• 00:00 - Intro
  • 02:14 - Part I: Setup & Install
  • 08:12 - Part II: Creating an entity
  • 11:36 - Migrations for production
  • 20:48 - Part III: Injecting Repositories into Providers
  • 22:48 - Part IV: Repository API & querying
  • 35:35 - Testing our CRUD queries
  • 39:19 - Part V: Relationships
  • 45:01 - Conclusion
  • 45:14 - Outro

#typeorm #nestjs #nodejs #database

TypeORM Tutorial: Migrations, queries, and more! | NestJS
Gordon  Matlala

Gordon Matlala

1615264090

The Most Convenient Ways of Writing Transactions Within the Nest.js + TypeORM Stack

In many cases, developers must use transactions when performing various operations on the server. For example - a transfer of money, or other measurable value, and much more.

With such operations, I really do not want to receive an error that will interrupt the process and violate the data integrity.

What is a “transaction” anyway? Wikipedia  says:

“A database transaction symbolizes a unit of work performed within a database management system (or similar system) against a database, and treated in a coherent and reliable way independent of other transactions. A transaction generally represents any change in a database.”

Transactions in a database environment have two main purposes:

  1. To provide reliable units of work that allow correct recovery from failures and keep a database consistent even in cases of system failure, when execution stops (completely or partially) and many operations upon a database remain uncompleted, with unclear status.
  2. To provide isolation between programs accessing a database concurrently. If this isolation is not provided, the programs’ outcomes are possibly erroneous.

Now, consider a situation where an error can occur, leading to very unpleasant consequences if you do not use transactions.

I made a small  project in which there are two entities:

  • User
  • Purse

Users can transfer money to each other. When transferring, the sufficiency of the amount on the balance of the sender is checked, as well as many other checks. If a situation occurs when the money has been debited from the sender’s balance but not transferred to the recipient’s account, or vice versa, we will see either a very sad, angry person, or we will not see a very happy one (depends on the transfer amount).

#nodejs #nestjs #typescript #npm #typeorm

The Most Convenient Ways of Writing Transactions Within the Nest.js + TypeORM Stack
Lawrence  Lesch

Lawrence Lesch

1614829740

Combine GraphQL with TypeORM and NestJS using Perch Query Builder

Unrestricted normalization depth, arguments, filtering, sorting, and paginating without special logic custom to each ORM Entity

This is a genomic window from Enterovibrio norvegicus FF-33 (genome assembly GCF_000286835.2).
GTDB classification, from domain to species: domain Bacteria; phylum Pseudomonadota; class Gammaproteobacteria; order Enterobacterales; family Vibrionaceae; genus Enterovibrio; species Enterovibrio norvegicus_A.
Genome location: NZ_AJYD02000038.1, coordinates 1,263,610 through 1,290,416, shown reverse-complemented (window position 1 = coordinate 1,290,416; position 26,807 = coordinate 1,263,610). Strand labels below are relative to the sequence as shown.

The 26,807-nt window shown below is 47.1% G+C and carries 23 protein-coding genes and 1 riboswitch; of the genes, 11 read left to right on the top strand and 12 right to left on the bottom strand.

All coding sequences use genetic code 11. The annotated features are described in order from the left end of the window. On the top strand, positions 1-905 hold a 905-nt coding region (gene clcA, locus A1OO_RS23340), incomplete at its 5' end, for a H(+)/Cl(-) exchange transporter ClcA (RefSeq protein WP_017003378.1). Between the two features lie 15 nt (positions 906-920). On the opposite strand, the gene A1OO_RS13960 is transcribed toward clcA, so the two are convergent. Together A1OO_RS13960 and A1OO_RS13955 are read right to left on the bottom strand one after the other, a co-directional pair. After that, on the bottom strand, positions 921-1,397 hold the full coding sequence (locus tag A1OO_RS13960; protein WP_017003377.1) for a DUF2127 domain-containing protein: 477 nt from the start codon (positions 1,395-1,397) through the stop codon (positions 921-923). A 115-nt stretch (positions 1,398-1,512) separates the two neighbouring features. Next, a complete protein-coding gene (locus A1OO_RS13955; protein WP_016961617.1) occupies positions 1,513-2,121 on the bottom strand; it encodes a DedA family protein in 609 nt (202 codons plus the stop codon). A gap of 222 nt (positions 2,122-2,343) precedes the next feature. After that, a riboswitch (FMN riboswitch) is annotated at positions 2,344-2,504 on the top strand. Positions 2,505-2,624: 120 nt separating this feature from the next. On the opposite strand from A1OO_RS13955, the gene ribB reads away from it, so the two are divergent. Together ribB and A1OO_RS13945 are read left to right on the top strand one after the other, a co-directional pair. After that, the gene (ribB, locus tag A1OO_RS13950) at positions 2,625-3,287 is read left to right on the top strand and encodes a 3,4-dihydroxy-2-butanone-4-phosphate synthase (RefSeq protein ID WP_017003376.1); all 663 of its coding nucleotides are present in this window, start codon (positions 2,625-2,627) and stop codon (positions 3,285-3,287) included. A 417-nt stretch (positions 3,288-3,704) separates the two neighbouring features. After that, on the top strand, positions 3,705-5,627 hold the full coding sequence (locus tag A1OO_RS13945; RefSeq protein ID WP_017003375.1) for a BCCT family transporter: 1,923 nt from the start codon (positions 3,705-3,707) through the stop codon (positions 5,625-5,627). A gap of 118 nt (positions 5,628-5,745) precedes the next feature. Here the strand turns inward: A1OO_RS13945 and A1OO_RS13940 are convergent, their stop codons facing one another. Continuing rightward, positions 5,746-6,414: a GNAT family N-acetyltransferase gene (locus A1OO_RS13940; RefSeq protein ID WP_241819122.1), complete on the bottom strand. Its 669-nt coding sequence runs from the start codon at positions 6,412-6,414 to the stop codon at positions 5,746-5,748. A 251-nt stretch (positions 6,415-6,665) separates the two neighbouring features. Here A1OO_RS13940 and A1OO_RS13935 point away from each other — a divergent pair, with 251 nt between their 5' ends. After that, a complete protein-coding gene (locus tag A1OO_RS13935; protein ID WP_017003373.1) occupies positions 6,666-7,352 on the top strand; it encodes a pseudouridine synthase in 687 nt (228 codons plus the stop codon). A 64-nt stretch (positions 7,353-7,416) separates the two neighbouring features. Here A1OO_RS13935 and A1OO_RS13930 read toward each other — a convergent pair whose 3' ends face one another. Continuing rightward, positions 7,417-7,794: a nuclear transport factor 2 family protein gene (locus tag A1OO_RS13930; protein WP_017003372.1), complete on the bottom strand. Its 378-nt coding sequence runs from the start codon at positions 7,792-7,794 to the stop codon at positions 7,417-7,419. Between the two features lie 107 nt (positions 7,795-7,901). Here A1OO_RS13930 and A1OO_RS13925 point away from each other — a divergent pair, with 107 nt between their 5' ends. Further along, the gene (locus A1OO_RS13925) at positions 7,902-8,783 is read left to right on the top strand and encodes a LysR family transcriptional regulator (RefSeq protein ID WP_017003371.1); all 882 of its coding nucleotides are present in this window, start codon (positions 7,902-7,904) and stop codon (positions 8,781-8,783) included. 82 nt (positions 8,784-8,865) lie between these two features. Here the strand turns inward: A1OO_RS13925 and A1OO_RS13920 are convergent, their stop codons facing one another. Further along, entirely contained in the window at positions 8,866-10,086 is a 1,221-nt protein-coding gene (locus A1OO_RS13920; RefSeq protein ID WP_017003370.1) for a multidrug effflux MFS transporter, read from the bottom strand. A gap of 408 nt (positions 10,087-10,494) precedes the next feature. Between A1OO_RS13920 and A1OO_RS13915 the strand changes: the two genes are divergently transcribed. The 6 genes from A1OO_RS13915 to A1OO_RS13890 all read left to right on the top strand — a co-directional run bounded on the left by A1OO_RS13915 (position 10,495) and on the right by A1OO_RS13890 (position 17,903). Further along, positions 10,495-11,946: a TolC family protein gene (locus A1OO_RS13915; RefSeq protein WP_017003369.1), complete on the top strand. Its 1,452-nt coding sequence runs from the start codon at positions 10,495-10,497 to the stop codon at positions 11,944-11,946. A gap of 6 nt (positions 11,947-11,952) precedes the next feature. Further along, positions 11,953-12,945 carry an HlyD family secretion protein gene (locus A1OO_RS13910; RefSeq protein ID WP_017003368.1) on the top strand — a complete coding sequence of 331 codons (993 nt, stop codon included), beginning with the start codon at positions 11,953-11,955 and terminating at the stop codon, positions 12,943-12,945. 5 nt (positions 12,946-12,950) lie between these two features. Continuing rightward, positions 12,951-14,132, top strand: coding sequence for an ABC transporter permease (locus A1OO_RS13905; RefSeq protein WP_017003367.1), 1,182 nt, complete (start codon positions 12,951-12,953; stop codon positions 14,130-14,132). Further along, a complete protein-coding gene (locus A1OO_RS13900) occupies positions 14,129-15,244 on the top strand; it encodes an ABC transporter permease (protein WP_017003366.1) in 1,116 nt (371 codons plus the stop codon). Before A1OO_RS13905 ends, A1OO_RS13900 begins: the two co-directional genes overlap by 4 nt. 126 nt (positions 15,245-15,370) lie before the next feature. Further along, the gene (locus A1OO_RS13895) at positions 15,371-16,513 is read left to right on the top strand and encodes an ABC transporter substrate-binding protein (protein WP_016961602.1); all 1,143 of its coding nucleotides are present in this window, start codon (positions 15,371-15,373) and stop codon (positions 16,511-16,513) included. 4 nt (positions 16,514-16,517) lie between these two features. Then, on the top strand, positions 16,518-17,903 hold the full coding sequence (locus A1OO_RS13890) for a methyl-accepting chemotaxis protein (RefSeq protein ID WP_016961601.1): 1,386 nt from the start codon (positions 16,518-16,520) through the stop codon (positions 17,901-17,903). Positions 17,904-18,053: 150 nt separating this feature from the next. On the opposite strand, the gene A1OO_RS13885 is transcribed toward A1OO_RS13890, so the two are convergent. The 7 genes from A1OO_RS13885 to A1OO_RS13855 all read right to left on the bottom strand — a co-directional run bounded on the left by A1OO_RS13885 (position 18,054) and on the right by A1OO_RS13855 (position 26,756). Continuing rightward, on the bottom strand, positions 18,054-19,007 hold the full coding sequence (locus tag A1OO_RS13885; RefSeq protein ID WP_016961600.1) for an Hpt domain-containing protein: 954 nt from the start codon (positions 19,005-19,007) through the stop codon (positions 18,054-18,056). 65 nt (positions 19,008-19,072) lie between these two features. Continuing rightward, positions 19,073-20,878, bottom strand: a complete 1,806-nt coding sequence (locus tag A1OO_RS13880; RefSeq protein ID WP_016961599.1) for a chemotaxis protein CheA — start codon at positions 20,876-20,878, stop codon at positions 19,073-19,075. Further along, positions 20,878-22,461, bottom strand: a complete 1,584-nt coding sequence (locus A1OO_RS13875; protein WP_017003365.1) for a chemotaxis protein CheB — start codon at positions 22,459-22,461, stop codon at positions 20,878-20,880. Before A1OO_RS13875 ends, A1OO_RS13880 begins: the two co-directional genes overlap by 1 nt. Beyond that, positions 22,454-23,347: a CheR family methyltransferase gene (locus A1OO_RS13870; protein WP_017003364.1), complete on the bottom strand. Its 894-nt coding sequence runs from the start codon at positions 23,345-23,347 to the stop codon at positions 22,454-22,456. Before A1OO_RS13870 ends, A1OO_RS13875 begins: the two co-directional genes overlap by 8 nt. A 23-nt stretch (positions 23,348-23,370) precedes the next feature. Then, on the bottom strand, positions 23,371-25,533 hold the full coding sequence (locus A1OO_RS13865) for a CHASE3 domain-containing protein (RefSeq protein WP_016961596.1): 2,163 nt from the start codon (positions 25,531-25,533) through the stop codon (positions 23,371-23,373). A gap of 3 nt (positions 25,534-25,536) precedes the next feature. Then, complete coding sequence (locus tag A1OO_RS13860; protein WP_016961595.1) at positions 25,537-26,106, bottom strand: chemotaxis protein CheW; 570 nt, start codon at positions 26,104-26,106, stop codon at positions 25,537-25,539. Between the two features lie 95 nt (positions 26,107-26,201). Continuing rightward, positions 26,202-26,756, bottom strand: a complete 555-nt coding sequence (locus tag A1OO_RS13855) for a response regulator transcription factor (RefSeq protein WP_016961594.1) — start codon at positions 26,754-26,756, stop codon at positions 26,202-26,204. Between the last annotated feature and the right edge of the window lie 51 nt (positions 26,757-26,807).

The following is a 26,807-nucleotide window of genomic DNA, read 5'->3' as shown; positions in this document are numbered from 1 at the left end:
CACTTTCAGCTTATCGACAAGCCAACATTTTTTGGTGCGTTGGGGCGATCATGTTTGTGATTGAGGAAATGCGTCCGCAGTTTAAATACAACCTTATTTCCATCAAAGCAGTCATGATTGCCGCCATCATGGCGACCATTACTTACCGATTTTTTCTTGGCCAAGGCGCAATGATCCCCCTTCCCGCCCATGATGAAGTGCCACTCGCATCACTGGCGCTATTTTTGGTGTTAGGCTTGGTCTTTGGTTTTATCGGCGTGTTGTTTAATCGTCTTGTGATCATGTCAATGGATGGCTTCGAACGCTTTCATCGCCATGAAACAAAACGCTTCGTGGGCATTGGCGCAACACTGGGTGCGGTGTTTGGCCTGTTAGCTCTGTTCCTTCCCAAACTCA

This article assumes you have a basic grasp of  NestJS as well as how it is implemented with TypeORM and the  NestJS GraphQL package. If you are looking for how to get a basic project up and running take a look the the docs posted in the links. This article also uses a Code-First approach, if you aren’t sure what that means this is a good rundown of benefits and differences over a Schema-First approach.

What, why, and for whom

GraphQL is quickly becoming a staple of the future API, it provides a new and much more dynamic perspective on how the data layer of your application(s) should be consumed and developed. Using a GraphQL-First approach, every feature revolves around a GraphQL schema, allowing your front-end team and your API team work independently knowing that the two pieces will work together when they are ready. Rather than simple REST API endpoints that resolve the same object structure (and potentially just look-ups to other endpoints in lieu of actual children) we can provide all the properties and relationships we want in a single request.

In my experience with NestJS and TypeORM the integration of GraphQL is a little funky. First of all, the structure and depth of the query is only provided to your custom resolver in a semi-enigmatic object (@Info() info: GraphQLResolveInfo), and there are no clear pathways to handling the selected attributes inside of a query which is a problem if we want to structure the TypeORM query to meet the depth requirements of the incoming GraphQL query.

This package’s goal is to bridge the gap between your GraphQL and TypeORM implementation. Rather than writing a custom tailored resolver that can only go _n _layers deep or writing your own custom sorting, filtering, and pagination handling, PerchQueryBuilder provides all of those features ignorant of the literal structure of your entity, allowing you easy and simple integration with GraphQL. Since this package is merely an attempt to translate GraphQL into TypeORM, the queries are handled as though they are a direct translation to your ORM entities property and relationship names, since it relies on TypeORM’s definitions of your entities. For instance, if you had an entity named Book, with a many-to-one relationship to an Author entity called author you would need to specify _author _as a selected attribute (as well as any of the properties beneath Author) to the query in order to retrieve it.

#graphql #typeorm #programming #typescript #nestjs

Combine GraphQL with TypeORM and NestJS using Perch Query Builder
Dexter  Goodwin

Dexter Goodwin

1614738314

Solve Database Concurrency Issues with TypeOrm

I use a pattern in my services where I have methods that always return an Entity but it is up to that method whether to retrieve it from the database or create it newly. I call these methods

getOrCreate*methods.

An example. Users can add a

Tagto aPost. When a user enters a tag “JavaScript”, I have a method in theTagServicecalledgetOrCreateTag(name: string). In that method I lower-case the name and try to fetch tags from the data base with that homogenized name. In case it finds it, it retrieves it, otherwise it will create a new Tag Entity and retrieve that.

This can lead to a problem. When two requests to the backend occur at the exact same time, with the exact same string, two tags with the same name are inserted. (You think it is unlikely? Please read the note below the article!)

What happens in slow-mo:

  1. Request A: asks whether that Tag exists
  2. Doesn’t find it
  3. Decides to create it
  4. Request B meanwhile asks whether that Tag exists
  5. Doesn’t find it
  6. Decides to create it
  7. Request A creates it
  8. Request B creates it

You may prevent that easily by a unique key constraint. But you only shift the issue. Because then step 8. will just fail with an exception leaving the application crashing.

One way to fix it, I will describe here implemented with TypeOrm.

Pessimistic lock

A lock of the database is always created during writing to the database. For example, step 7. and 8. both create a super short-living write lock. However, the issue was, that in step 2. and 5. respectively both requests couldn’t find it and **already **decided they are gonna write it to the database.

A pessimistic read lock is something you create manually. In TypeOrm you need the database connection for that.

#typeorm #typescript #concurrency

Solve Database Concurrency Issues with TypeOrm